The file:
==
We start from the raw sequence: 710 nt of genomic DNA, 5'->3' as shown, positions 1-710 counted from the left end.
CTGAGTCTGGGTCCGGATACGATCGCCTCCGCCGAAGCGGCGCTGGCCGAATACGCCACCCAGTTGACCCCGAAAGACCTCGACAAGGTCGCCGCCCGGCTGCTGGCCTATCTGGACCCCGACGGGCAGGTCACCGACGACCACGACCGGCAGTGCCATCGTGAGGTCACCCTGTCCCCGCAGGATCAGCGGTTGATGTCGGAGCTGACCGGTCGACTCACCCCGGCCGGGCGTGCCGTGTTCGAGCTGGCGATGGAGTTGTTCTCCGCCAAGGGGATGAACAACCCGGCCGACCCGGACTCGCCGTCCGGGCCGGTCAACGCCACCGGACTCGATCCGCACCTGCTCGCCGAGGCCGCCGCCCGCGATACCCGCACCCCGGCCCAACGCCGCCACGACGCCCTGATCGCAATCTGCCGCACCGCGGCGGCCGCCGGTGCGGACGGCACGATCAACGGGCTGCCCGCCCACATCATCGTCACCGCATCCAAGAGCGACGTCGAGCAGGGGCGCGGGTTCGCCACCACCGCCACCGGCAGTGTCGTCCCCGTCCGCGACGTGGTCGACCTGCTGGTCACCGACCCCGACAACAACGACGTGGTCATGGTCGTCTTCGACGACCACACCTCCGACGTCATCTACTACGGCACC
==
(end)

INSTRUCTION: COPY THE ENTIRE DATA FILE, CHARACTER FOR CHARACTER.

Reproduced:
We start from the raw sequence: 710 nt of genomic DNA, 5'->3' as shown, positions 1-710 counted from the left end.
CTGAGTCTGGGTCCGGATACGATCGCCTCCGCCGAAGCGGCGCTGGCCGAATACGCCACCCAGTTGACCCCGAAAGACCTCGACAAGGTCGCCGCCCGGCTGCTGGCCTATCTGGACCCCGACGGGCAGGTCACCGACGACCACGACCGGCAGTGCCATCGTGAGGTCACCCTGTCCCCGCAGGATCAGCGGTTGATGTCGGAGCTGACCGGTCGACTCACCCCGGCCGGGCGTGCCGTGTTCGAGCTGGCGATGGAGTTGTTCTCCGCCAAGGGGATGAACAACCCGGCCGACCCGGACTCGCCGTCCGGGCCGGTCAACGCCACCGGACTCGATCCGCACCTGCTCGCCGAGGCCGCCGCCCGCGATACCCGCACCCCGGCCCAACGCCGCCACGACGCCCTGATCGCAATCTGCCGCACCGCGGCGGCCGCCGGTGCGGACGGCACGATCAACGGGCTGCCCGCCCACATCATCGTCACCGCATCCAAGAGCGACGTCGAGCAGGGGCGCGGGTTCGCCACCACCGCCACCGGCAGTGTCGTCCCCGTCCGCGACGTGGTCGACCTGCTGGTCACCGACCCCGACAACAACGACGTGGTCATGGTCGTCTTCGACGACCACACCTCCGACGTCATCTACTACGGCACC